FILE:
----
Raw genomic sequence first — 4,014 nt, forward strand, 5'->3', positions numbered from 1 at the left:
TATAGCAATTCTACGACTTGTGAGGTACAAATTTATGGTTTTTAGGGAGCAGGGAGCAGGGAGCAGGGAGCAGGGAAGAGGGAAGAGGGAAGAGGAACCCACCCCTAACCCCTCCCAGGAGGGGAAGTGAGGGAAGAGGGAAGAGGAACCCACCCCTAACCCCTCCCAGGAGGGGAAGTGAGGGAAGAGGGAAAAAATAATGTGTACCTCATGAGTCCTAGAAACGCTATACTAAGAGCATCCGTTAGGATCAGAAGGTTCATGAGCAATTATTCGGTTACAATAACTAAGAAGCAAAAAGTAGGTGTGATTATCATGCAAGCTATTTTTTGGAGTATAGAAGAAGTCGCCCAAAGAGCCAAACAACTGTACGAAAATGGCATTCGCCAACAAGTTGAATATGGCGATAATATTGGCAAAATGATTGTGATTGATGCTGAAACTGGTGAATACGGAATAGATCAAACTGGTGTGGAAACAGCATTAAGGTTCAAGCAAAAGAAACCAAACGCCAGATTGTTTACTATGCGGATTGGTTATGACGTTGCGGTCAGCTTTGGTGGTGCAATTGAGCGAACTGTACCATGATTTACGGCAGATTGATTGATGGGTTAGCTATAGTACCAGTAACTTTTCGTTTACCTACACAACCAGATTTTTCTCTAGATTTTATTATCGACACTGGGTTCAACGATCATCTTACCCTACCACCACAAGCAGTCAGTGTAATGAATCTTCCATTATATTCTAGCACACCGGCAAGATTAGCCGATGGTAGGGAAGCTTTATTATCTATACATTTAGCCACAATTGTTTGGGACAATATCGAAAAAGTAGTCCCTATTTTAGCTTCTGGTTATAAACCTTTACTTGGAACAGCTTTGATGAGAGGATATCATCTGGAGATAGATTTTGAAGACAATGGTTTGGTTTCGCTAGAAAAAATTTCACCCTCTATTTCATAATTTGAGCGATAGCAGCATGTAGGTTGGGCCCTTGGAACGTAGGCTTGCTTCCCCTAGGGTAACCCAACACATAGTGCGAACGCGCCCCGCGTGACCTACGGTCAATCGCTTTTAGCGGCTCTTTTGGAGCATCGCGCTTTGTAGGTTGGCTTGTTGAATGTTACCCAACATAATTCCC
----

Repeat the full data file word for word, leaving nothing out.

Raw genomic sequence first — 4,014 nt, forward strand, 5'->3', positions numbered from 1 at the left:
TATAGCAATTCTACGACTTGTGAGGTACAAATTTATGGTTTTTAGGGAGCAGGGAGCAGGGAGCAGGGAGCAGGGAAGAGGGAAGAGGGAAGAGGAACCCACCCCTAACCCCTCCCAGGAGGGGAAGTGAGGGAAGAGGGAAGAGGAACCCACCCCTAACCCCTCCCAGGAGGGGAAGTGAGGGAAGAGGGAAAAAATAATGTGTACCTCATGAGTCCTAGAAACGCTATACTAAGAGCATCCGTTAGGATCAGAAGGTTCATGAGCAATTATTCGGTTACAATAACTAAGAAGCAAAAAGTAGGTGTGATTATCATGCAAGCTATTTTTTGGAGTATAGAAGAAGTCGCCCAAAGAGCCAAACAACTGTACGAAAATGGCATTCGCCAACAAGTTGAATATGGCGATAATATTGGCAAAATGATTGTGATTGATGCTGAAACTGGTGAATACGGAATAGATCAAACTGGTGTGGAAACAGCATTAAGGTTCAAGCAAAAGAAACCAAACGCCAGATTGTTTACTATGCGGATTGGTTATGACGTTGCGGTCAGCTTTGGTGGTGCAATTGAGCGAACTGTACCATGATTTACGGCAGATTGATTGATGGGTTAGCTATAGTACCAGTAACTTTTCGTTTACCTACACAACCAGATTTTTCTCTAGATTTTATTATCGACACTGGGTTCAACGATCATCTTACCCTACCACCACAAGCAGTCAGTGTAATGAATCTTCCATTATATTCTAGCACACCGGCAAGATTAGCCGATGGTAGGGAAGCTTTATTATCTATACATTTAGCCACAATTGTTTGGGACAATATCGAAAAAGTAGTCCCTATTTTAGCTTCTGGTTATAAACCTTTACTTGGAACAGCTTTGATGAGAGGATATCATCTGGAGATAGATTTTGAAGACAATGGTTTGGTTTCGCTAGAAAAAATTTCACCCTCTATTTCATAATTTGAGCGATAGCAGCATGTAGGTTGGGCCCTTGGAACGTAGGCTTGCTTCCCCTAGGGTAACCCAACACATAGTGCGAACGCGCCCCGCGTGACCTACGGTCAATCGCTTTTAGCGGCTCTTTTGGAGCATCGCGCTTTGTAGGTTGGCTTGTTGAATGTTACCCAACATAATTCCC